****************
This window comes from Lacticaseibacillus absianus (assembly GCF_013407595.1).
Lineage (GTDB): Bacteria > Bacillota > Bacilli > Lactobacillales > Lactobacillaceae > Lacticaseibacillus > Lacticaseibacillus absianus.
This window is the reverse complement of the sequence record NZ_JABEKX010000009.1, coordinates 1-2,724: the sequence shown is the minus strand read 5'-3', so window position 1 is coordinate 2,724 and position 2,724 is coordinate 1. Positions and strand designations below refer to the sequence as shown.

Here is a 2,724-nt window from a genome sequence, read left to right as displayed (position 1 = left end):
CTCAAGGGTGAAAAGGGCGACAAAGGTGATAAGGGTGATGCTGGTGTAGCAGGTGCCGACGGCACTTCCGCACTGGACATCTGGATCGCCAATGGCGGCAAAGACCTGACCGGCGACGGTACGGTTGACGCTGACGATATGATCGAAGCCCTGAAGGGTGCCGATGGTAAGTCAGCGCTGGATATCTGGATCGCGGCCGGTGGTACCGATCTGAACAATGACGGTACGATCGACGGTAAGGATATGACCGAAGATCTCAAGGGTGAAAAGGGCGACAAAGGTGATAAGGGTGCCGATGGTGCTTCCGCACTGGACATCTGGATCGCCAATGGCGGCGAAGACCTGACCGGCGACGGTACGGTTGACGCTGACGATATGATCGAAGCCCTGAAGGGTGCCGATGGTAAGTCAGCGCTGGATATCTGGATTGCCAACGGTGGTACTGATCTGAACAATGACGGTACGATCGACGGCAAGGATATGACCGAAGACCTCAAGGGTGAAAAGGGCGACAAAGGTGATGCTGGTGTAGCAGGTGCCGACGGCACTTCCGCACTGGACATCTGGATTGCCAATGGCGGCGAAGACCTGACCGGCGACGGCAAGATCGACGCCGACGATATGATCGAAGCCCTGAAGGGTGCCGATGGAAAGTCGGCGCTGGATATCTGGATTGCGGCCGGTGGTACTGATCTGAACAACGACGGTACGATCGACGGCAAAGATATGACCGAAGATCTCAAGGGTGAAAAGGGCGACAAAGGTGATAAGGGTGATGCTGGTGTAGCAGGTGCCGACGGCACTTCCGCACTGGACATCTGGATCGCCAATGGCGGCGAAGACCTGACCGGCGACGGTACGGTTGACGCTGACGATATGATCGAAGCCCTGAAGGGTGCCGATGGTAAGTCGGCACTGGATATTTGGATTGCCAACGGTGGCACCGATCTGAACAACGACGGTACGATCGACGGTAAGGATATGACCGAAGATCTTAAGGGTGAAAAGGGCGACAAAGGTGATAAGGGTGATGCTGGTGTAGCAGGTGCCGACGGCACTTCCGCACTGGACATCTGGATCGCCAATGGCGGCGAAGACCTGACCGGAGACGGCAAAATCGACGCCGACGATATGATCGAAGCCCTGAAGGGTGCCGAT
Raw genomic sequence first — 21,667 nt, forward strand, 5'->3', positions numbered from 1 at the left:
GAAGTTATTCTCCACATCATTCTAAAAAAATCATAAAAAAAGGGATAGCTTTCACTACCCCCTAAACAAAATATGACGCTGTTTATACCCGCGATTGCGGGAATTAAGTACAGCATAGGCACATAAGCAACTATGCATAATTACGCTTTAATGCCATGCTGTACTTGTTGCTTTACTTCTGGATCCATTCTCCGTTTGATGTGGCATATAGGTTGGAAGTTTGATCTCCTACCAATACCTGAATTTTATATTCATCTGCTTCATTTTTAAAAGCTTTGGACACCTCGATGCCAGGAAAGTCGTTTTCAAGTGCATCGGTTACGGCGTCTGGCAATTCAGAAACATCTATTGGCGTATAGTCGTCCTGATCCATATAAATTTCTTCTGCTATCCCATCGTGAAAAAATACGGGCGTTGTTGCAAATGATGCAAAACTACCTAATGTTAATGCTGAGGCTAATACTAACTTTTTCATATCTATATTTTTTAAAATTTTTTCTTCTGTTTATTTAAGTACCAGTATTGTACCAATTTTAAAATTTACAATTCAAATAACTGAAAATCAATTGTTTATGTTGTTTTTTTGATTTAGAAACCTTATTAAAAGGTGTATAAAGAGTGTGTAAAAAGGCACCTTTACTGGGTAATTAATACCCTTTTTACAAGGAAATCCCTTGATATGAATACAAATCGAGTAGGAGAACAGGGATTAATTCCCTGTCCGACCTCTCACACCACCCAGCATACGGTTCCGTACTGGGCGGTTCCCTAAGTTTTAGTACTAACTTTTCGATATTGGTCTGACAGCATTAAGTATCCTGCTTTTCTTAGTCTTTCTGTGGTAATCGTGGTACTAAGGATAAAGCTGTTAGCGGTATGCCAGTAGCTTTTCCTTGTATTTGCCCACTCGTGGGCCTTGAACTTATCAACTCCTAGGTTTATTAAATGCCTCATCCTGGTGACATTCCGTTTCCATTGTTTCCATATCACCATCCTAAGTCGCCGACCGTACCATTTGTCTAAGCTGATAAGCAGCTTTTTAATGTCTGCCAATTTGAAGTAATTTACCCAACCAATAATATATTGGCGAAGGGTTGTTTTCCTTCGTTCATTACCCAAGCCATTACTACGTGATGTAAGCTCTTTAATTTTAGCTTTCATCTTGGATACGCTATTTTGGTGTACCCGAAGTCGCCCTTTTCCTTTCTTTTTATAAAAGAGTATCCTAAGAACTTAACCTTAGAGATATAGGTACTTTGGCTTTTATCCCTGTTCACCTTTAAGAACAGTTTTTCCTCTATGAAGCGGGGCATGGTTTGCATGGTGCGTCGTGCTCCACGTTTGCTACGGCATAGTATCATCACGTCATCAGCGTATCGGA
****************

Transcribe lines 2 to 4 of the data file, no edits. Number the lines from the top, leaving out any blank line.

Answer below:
Lineage (GTDB): Bacteria > Bacillota > Bacilli > Lactobacillales > Lactobacillaceae > Lacticaseibacillus > Lacticaseibacillus absianus.
This window is the reverse complement of the sequence record NZ_JABEKX010000009.1, coordinates 1-2,724: the sequence shown is the minus strand read 5'-3', so window position 1 is coordinate 2,724 and position 2,724 is coordinate 1. Positions and strand designations below refer to the sequence as shown.

Here is a 2,724-nt window from a genome sequence, read left to right as displayed (position 1 = left end):